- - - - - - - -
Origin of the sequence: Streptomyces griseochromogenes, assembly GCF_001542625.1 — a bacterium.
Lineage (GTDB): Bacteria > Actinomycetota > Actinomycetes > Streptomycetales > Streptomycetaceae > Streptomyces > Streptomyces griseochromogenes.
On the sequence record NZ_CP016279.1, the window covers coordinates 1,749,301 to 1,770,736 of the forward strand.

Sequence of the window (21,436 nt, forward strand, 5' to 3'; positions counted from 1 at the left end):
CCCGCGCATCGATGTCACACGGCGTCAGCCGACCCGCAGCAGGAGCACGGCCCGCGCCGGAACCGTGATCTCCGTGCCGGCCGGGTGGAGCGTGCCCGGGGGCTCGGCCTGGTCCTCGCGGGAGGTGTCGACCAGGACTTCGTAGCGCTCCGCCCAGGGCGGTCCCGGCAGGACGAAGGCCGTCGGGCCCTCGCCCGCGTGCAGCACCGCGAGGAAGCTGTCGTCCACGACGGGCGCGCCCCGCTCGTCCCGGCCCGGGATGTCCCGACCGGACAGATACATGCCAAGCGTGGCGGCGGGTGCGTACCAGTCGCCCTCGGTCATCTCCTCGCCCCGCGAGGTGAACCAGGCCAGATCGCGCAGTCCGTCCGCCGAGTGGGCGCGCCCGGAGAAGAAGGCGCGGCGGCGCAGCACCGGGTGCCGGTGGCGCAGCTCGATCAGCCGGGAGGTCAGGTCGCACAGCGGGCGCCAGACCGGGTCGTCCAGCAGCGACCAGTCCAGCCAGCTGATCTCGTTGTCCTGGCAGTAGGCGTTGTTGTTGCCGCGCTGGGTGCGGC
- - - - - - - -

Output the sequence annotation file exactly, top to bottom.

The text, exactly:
Origin of the sequence: Streptomyces griseochromogenes, assembly GCF_001542625.1 — a bacterium.
Lineage (GTDB): Bacteria > Actinomycetota > Actinomycetes > Streptomycetales > Streptomycetaceae > Streptomyces > Streptomyces griseochromogenes.
On the sequence record NZ_CP016279.1, the window covers coordinates 1,749,301 to 1,770,736 of the forward strand.

Sequence of the window (21,436 nt, forward strand, 5' to 3'; positions counted from 1 at the left end):
CCCGCGCATCGATGTCACACGGCGTCAGCCGACCCGCAGCAGGAGCACGGCCCGCGCCGGAACCGTGATCTCCGTGCCGGCCGGGTGGAGCGTGCCCGGGGGCTCGGCCTGGTCCTCGCGGGAGGTGTCGACCAGGACTTCGTAGCGCTCCGCCCAGGGCGGTCCCGGCAGGACGAAGGCCGTCGGGCCCTCGCCCGCGTGCAGCACCGCGAGGAAGCTGTCGTCCACGACGGGCGCGCCCCGCTCGTCCCGGCCCGGGATGTCCCGACCGGACAGATACATGCCAAGCGTGGCGGCGGGTGCGTACCAGTCGCCCTCGGTCATCTCCTCGCCCCGCGAGGTGAACCAGGCCAGATCGCGCAGTCCGTCCGCCGAGTGGGCGCGCCCGGAGAAGAAGGCGCGGCGGCGCAGCACCGGGTGCCGGTGGCGCAGCTCGATCAGCCGGGAGGTCAGGTCGCACAGCGGGCGCCAGACCGGGTCGTCCAGCAGCGACCAGTCCAGCCAGCTGATCTCGTTGTCCTGGCAGTAGGCGTTGTTGTTGCCGCGCTGGGTGCGGC